This isn’t to deny that there’s a general tendency towards beliefs in the supernatural in some form. However, it’s far from as strong as some people seem to think. Most superstitious behaviour is probably a result of upbringing – it’s always difficult to shake off the beliefs you were brought up with, and they often remain, lurking, at the back of your mind – and the, understandable, desire to somehow influence events beyond our control.

I’d bet that Atran had a far more ”religious” upbringing than I did – the opening paragraph of the piece seems to confirm that. Which might explain why it appears to be a lot harder for him to shake off superstitious beliefs than for me.

Atran says he faces an emotional and intellectual struggle to live without God in a nonatheist world, and he suspects that is where his little superstitions come from, his passing thought about crossing his fingers during turbulence or knocking on wood just in case.

For him, atheism is counter-intuitive because he was raised to see the world in a completely different manner. For me, it’s the opposite way round: I find theism to be counter-intuitive and I’m far more comfortable with the atheistic, naturalist view of life.

That the God-shaped hole is more an environmental than biological issue would also seems to be confirmed by the changing attitudes towards religion in the UK, as shown in this Telegraph article. Atran, presenting himself as a typical case, argues that his superstitious side will probably become stronger as he becomes increasingly aware of his impending demise. However, an increasing number of people seem to be heading in the opposite direction.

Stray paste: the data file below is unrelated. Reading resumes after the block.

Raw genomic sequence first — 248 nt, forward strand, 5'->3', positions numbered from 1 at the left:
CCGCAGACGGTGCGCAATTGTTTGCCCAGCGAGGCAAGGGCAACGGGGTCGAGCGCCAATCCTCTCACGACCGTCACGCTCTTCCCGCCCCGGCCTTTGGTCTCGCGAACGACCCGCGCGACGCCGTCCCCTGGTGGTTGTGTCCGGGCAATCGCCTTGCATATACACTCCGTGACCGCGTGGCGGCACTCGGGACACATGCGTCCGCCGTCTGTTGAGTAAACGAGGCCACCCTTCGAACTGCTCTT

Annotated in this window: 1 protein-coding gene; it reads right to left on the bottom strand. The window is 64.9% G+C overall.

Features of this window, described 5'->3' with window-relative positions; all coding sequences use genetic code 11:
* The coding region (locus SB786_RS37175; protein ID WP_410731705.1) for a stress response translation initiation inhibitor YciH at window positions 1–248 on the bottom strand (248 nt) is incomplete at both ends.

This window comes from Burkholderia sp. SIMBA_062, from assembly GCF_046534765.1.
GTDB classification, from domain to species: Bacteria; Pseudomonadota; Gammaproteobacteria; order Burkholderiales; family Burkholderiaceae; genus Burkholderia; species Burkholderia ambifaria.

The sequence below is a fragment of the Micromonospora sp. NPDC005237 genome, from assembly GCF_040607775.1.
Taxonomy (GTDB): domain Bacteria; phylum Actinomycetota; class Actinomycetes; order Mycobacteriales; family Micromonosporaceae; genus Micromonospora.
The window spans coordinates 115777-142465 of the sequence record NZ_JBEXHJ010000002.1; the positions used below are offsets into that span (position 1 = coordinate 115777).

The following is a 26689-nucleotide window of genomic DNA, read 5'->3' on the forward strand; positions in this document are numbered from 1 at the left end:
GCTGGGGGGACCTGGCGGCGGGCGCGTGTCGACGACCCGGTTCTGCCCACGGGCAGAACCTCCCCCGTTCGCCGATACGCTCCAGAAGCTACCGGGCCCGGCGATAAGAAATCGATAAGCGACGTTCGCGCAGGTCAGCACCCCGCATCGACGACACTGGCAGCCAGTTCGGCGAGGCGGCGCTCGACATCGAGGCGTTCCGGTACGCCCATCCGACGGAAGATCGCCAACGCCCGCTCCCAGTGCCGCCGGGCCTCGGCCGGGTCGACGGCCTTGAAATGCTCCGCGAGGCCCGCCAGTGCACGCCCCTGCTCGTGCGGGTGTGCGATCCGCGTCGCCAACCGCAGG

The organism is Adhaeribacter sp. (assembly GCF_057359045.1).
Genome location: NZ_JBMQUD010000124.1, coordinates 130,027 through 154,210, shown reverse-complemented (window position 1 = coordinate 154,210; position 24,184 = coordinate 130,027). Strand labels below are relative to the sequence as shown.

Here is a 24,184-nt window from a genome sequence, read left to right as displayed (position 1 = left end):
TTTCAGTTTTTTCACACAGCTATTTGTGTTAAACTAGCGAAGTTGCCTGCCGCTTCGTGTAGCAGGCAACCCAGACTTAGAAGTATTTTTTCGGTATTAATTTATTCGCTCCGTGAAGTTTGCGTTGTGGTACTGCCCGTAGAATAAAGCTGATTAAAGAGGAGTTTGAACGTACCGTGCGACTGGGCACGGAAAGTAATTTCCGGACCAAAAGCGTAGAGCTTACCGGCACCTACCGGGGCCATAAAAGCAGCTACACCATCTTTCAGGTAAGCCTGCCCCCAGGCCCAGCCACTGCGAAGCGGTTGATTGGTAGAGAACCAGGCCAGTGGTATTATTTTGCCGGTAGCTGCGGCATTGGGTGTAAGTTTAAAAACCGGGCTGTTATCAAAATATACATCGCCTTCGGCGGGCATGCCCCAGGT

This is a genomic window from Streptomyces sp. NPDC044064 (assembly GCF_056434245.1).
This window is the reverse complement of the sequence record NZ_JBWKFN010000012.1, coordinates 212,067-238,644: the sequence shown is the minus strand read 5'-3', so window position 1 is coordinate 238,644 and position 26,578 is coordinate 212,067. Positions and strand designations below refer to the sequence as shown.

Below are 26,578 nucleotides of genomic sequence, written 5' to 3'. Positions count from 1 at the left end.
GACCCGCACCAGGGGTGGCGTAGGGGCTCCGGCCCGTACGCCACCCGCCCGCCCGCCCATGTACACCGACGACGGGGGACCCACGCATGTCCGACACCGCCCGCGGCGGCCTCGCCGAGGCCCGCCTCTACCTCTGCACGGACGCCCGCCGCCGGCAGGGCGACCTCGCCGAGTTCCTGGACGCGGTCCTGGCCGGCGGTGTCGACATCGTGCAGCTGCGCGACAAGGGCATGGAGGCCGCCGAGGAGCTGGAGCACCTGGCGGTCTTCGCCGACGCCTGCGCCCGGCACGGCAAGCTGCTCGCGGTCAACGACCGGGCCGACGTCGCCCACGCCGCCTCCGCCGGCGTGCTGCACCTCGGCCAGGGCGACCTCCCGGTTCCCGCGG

Friday, March 02, 2007

Not for America, not for the World!

The Bush’s 15 minutes of Fame are almost over. His presidency is reaching is final time and his Legacy will be clearer in the future. He will leave the Presidency failing almost all goals and will be a great candidate for the worst USA president of all time.

The recent plans for the Iraqi war shows us that his quest for war was not to make USA or the World safer. Also, was not to gain economic power at long term. Instead the war was intended to make some companies very profitable during his presidency and to support his personnel revenge against Saddam Hussein. With his decisions, he made UN weaker, to the point that is no longer sure that it will survive at long term.

In terms of internal affair his policy also failed, but I believe that it is better for Americans to write about this subject (I am an outsider).

The worst part, the part that American citizens are guilty is that he won two elections. While the first was very imprecise, the second one was clearer that USA citizens had a chance to change for better and did not take it. You can say that Democratic Party had a weak candidate, but I think when making a decision you have also to take into account the team behind the man and the republican team was really bad.

Now that every thing is almost over, we can just hope that in future the presidents will be better and able to correct so many mistakes. Bush was a terrible president and work only for his personnel goals. He clearly was not the right president.
Not for America and not for the World!